, , ,

Children around the world are spending more time online than they have in previous years.* On average, kids spend 1.6 hours per day online. That’s 11.4 hours per week, an increase of 10% compared to 2009 figures.

These are the top 5 searches performed by Canadian kids in 2009:

  Teen (13-18)   Tween (8-12)   7 & Under
1   YouTube   YouTube   YouTube
2   Facebook   Google   Google
3   Google   Facebook   Facebook
4   Sex   Sex   Porn
5   MySpace   Club Penguin   Club Penguin

*Norton Online Family Report for Canada, 2010

2010 Norton Family Report

What can we conclude by looking at Kids’ Top 5 Searches?

  • Children of all ages love YouTube. (For many kids this includes downloading, uploading and watching videos.)
  • Children of all ages search engine of choice is Google
  • Children of all ages use social media and all kids are using sites like Facebook that were originally designed for use by adult communities
  • Children of all ages are accessing online sexual material
  • Younger children like to play virtual reality games.

What can parents do with this information?

  • Ask children to share their favourite YouTube videos with you. Ask them what’s interesting in the video. Find some videos that you both like and talk critically about them.
  • Use Google together. Talk about how to pick good key words and how to limit searches. Talk about credible sources.
  • Discuss online behaviour and protocol. Talk about the idea that photographs, videos and text posted online become a permanent digital record.
  • Talk to children about how to choose and change passwords, online monikers, avatars, gravatars, usernames and email addresses. Find out how many email addresses your child possesses and be aware of your child’s online identity. (As an example, “lovelylady” might not be an appropriate part of an email address for your daughter who is 6 years old.)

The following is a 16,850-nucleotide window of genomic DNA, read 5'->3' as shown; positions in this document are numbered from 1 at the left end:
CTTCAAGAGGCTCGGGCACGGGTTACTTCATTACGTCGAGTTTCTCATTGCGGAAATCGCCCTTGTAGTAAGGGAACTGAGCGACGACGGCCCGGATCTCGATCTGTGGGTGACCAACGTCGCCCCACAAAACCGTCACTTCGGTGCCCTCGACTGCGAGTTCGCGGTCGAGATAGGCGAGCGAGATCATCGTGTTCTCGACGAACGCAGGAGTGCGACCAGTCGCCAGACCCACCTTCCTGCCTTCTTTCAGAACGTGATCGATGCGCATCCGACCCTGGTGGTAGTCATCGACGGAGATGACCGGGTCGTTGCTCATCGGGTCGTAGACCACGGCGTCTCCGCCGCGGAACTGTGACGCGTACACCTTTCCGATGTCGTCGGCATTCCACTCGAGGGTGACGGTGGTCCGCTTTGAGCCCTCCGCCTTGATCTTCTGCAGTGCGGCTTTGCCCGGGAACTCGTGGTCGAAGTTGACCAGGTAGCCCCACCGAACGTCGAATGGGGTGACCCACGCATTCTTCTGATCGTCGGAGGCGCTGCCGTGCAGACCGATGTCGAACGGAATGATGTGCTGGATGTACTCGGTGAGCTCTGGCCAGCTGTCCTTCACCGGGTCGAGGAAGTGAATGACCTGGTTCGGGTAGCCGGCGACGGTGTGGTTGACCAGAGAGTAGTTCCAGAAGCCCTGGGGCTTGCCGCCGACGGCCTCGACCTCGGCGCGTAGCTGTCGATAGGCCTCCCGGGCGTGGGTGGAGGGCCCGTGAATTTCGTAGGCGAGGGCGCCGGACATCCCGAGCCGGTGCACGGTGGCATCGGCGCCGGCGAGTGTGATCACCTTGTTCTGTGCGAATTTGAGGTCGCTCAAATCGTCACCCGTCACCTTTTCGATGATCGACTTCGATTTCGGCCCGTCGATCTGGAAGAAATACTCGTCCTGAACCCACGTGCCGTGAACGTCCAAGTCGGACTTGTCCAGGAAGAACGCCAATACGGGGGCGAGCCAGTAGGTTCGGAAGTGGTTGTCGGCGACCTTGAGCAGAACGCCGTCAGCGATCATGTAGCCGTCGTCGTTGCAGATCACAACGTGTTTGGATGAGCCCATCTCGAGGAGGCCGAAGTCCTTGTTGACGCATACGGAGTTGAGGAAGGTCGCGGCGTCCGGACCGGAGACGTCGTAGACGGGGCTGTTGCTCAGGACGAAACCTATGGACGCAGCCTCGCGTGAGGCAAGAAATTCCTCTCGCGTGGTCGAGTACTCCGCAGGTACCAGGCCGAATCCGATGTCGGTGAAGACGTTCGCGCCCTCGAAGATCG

• Visit your child’s favourite sites and get familiar with them. Talk to your child about why he/she finds the sites interesting. Discuss content on the sites. Help your child decide whether these sites are appropriate. Find interesting sites together.
  • Consider providing your child with access to age-appropriate sexual information. There are many excellent books, videos, and works of art, films and other resources on the subject. Frankly answering your own child’s questions will help most of all. Mayo Clinic’s advice on how to talk to your kid about sex has some good pointers.
  • Establish some rules around online playing of video games, such as:

Brady’s Bothwell Guidelines for the Appropriate Use of Video Games

(Brady Bothwell is a 24-year-old Toronto music production artist who spent his childhood playing video games.)

1.      Read the video game ratings on the back of the game and decide whether the game is appropriate for your child.

2. Sit with your child for the first few times the game is played and see for yourself and your child whether the game is appropriate for your family.

3.      If you as a parent do not think that a game is appropriate do not have it in your home.

4.      Confer with the parents of your child’s closest friends to make sure that they know what content you find appropriate and inappropriate in video games.

5.      Have discussions with your child about what he or she thinks about the game in relation to the real world. (The child should be able to clearly understand the difference between the online world and the real world.)